To sum up, this study found that low-proficiency Chinese EFL learners used the novel text modification, reflash, during or after reading the modified text. They used reflash in different ways for different purposes: 1. Using the contextual clues embedded in the word’s multiple occurrences to infer the word meaning; 2. Verifying their guess of the word meaning by checking whether it fits into the multiple occurrences of the word. To sum up, the factors affecting the efficacy of reflash include the richness of contextual clues, the learning burden, the frequency of the word in the text and the occurrence pattern. Richer contextual clues and lesser learning burden led to more efficient processing of the word, while spaced repetition contributed to better retention.
Baddeley, A. (1990). Human Memory. London, UK: Lawrence Erlbaum Associates.
Cobb, T. (2006). Internet and literacy in the developing world: Delivering the teacher with the text. Educational Technology Research and Development, 54(6), 627645.
Craik, F. I., & Lockhart, R. S. (1972). Levels of processing: A framework for memory research. Journal of Verbal Learning and Verbal Behavior, 11(6), 671-684.
Craik, F. I., & Tulving, E. (1975). Depth of processing and the retention of words in episodic memory. Journal of experimental Psychology: General, 104(3), 268-294.
Ellis, N. C. (1994). Vocabulary acquisition: The implicit ins and outs of explicit cognitive mediation. In N. Ellis (Ed.), Implicit and Explicit Learning of Languages (pp. 211-282). London, UK: Academic Press.
Herman, P. A., Anderson, R. C., Pearson, P. D., & Nagy, W. E. (1987). Incidental acquisition of word meaning from expositions with varied text features. Reading Research Quarterly, 22(3), 263-284.
Hulstijn, J. H. (1992). Retention of inferred and given word meanings: Experiments in incidental vocabulary learning. In P.J.L Arnaud & H. Bejoint (Eds.), Vocabulary and Applied Linguistics (pp. 113-125). London, UK: Macmillan.
Hulstijn, J. H. (1993). When do foreign‐language readers look up the meaning of unfamiliar words? The influence of task and learner variables. The Modern Language Journal, 77(2), 139-147.
Krashen, S. (1989). We acquire vocabulary and spelling by reading: Additional evidence for the input hypothesis. The Modern Language Journal, 73(4), 440-464.
Laufer, B. (2005). Focus on form in second language vocabulary learning. EUROSLA Yearbook, 5(1), 223–250.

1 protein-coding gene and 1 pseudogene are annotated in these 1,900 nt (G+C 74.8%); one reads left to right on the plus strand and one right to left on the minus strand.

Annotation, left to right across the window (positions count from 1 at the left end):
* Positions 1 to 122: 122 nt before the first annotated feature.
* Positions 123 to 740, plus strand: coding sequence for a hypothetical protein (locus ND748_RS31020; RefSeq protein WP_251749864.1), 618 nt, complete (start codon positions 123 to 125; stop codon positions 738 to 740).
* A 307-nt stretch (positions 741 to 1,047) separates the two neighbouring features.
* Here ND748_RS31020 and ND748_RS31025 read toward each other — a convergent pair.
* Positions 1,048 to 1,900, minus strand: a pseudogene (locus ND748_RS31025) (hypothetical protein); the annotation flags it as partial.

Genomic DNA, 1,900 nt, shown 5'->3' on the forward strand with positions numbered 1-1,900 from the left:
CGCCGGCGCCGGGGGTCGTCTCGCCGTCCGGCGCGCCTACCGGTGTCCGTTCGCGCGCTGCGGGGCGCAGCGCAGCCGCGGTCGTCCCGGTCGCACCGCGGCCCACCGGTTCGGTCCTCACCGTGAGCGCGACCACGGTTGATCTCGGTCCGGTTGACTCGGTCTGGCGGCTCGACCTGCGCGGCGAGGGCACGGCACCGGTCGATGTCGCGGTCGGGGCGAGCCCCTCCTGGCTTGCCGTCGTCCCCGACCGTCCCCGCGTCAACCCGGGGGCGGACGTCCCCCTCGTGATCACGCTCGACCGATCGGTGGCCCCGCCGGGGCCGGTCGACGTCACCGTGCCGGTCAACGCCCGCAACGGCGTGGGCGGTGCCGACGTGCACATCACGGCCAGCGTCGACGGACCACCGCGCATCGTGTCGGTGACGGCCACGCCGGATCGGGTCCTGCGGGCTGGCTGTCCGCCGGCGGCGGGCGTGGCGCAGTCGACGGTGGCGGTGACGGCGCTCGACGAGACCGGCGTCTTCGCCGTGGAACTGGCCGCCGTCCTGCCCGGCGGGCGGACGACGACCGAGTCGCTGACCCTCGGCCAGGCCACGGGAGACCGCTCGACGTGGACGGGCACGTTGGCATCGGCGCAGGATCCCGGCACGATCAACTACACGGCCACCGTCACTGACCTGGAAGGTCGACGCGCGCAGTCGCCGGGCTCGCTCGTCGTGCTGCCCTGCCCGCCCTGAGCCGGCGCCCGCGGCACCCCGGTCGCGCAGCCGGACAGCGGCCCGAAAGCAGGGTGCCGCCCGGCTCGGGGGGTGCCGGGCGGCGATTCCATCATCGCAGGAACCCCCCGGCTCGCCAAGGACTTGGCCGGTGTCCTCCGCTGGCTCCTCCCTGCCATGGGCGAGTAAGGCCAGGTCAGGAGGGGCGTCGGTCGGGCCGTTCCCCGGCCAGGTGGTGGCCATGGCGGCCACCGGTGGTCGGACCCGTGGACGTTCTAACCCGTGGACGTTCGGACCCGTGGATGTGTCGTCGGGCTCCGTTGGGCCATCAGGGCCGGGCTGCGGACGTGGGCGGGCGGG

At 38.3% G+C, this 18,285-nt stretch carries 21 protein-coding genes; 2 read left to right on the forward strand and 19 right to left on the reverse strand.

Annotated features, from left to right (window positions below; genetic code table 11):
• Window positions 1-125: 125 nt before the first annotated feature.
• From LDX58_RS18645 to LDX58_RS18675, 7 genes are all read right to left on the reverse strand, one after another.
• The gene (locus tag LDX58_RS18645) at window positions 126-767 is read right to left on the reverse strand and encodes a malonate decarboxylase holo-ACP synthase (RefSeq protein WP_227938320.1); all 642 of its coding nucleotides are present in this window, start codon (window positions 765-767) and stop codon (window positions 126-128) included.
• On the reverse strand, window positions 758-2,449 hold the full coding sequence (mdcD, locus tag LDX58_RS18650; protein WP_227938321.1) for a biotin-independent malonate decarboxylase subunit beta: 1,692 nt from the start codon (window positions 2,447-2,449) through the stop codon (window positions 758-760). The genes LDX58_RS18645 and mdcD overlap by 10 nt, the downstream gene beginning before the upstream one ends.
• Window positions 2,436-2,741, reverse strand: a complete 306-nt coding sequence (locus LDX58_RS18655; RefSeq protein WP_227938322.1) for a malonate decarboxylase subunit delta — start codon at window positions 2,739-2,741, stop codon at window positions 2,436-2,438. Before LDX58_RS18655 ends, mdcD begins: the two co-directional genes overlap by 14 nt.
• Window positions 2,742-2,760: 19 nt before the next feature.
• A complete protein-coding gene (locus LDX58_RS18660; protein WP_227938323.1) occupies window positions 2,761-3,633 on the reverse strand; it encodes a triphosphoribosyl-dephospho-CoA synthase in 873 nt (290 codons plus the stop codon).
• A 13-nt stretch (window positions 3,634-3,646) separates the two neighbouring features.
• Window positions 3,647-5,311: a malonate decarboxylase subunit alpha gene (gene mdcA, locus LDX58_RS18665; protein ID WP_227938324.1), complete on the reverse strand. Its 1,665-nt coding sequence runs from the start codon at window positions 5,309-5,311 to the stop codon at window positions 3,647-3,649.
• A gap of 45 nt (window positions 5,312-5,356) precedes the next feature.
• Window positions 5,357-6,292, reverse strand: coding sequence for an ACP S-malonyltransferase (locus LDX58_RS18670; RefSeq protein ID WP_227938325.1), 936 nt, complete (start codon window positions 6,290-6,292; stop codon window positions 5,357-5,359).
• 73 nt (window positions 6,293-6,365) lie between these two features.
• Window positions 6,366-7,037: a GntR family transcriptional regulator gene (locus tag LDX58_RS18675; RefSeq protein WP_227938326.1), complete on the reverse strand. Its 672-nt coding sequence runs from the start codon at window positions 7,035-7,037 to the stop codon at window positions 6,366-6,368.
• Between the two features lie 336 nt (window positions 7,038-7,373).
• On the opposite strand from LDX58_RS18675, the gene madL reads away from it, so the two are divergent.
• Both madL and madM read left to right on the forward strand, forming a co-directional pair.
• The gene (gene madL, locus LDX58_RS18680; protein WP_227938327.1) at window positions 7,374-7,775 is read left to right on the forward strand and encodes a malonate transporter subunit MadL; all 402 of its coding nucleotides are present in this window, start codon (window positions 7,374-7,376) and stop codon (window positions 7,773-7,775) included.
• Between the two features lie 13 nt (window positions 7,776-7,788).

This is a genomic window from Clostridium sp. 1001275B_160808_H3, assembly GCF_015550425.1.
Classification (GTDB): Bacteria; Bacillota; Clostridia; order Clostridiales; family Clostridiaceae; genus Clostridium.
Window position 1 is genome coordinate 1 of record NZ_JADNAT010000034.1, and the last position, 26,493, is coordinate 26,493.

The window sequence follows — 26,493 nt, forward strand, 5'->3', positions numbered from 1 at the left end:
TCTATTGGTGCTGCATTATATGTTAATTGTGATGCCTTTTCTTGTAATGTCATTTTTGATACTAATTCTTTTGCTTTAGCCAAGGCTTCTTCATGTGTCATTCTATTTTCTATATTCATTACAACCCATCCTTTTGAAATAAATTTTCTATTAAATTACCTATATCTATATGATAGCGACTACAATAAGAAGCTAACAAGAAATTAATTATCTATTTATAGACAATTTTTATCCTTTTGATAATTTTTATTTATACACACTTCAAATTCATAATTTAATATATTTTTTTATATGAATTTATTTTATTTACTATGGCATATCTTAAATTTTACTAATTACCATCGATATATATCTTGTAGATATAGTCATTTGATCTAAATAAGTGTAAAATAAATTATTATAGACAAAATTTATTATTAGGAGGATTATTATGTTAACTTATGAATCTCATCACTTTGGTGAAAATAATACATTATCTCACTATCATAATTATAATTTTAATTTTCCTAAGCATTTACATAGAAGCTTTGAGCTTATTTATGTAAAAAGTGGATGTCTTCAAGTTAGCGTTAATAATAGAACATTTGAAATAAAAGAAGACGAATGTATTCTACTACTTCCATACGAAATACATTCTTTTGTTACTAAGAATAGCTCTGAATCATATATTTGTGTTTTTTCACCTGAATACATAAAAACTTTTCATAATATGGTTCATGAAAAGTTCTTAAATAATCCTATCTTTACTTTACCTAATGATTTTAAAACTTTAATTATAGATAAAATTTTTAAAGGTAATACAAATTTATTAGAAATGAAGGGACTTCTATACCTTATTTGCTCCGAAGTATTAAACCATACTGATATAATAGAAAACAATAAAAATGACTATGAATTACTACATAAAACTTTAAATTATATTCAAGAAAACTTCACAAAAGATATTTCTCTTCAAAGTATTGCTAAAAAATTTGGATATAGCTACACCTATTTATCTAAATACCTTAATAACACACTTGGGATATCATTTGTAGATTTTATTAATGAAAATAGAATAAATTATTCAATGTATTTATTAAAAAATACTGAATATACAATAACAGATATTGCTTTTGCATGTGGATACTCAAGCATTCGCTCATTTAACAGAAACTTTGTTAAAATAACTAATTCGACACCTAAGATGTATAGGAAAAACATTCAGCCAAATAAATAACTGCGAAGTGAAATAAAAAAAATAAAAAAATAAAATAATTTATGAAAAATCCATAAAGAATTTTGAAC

Laufer, B., & Hill, M. (2000). What lexical information do L2 learners select in a CALL dictionary and how does it affect word retention?. Language Learning & Technology, 3(2), 58-76.
Nagy, W. E. (1997). On the role of context in first- and second-language vocabulary learning. In N. Schmitt & M. McCarthy (Eds.), Vocabulary: Description, Acquisition and Pedagogy (pp. 64–83). Cambridge, UK: Cambridge University Press.
Nagy, W. E., Herman, P. A., & Anderson, R. C. (1985). Learning words from context. Reading Research Quarterly, 20(2), 233-253.
Nation, I. S. P. (2001). Learning Vocabulary in Another Language. Cambridge, UK: Cambridge University Press.
Pellicer-Sánchez, A., & Schmitt, N. (2010). Incidental vocabulary acquisition from an authentic novel: do things fall apart?. Reading in a Foreign Language, 22(1), 31- 55.
Prichard, C. (2008). Evaluating L2 readers’ vocabulary strategies and dictionary use. Reading in a Foreign Language, 20(2), 216.
Schmidt, R. W. (1990). The role of consciousness in second language learning. Applied Linguistics, 11(2), 129-158.
Schmidt, R. W. (2001). Attention. In P. Robinson (Ed.), Cognition and Second Language Instruction (pp. 3-32). Cambridge, UK: Cambridge University Press.
Schmitt, N. (2008). Instructed second language vocabulary learning. Language Teaching Research, 12(3), 329–363.
Sternberg, R. J. (1987). Most vocabulary is learned from context. In M. G. McKeown & M. E. Curtis (Eds.) The Nature of Vocabulary Acquisition (pp. 89-105). Hillsdale, NJ: Lawrence Erlbaum Associates.
Wesche, M. B., & Paribakht, T. S. (1996). Assessing second language vocabulary knowledge: Depth versus breadth. Canadian Modern Language Review, 53(1), 13-40.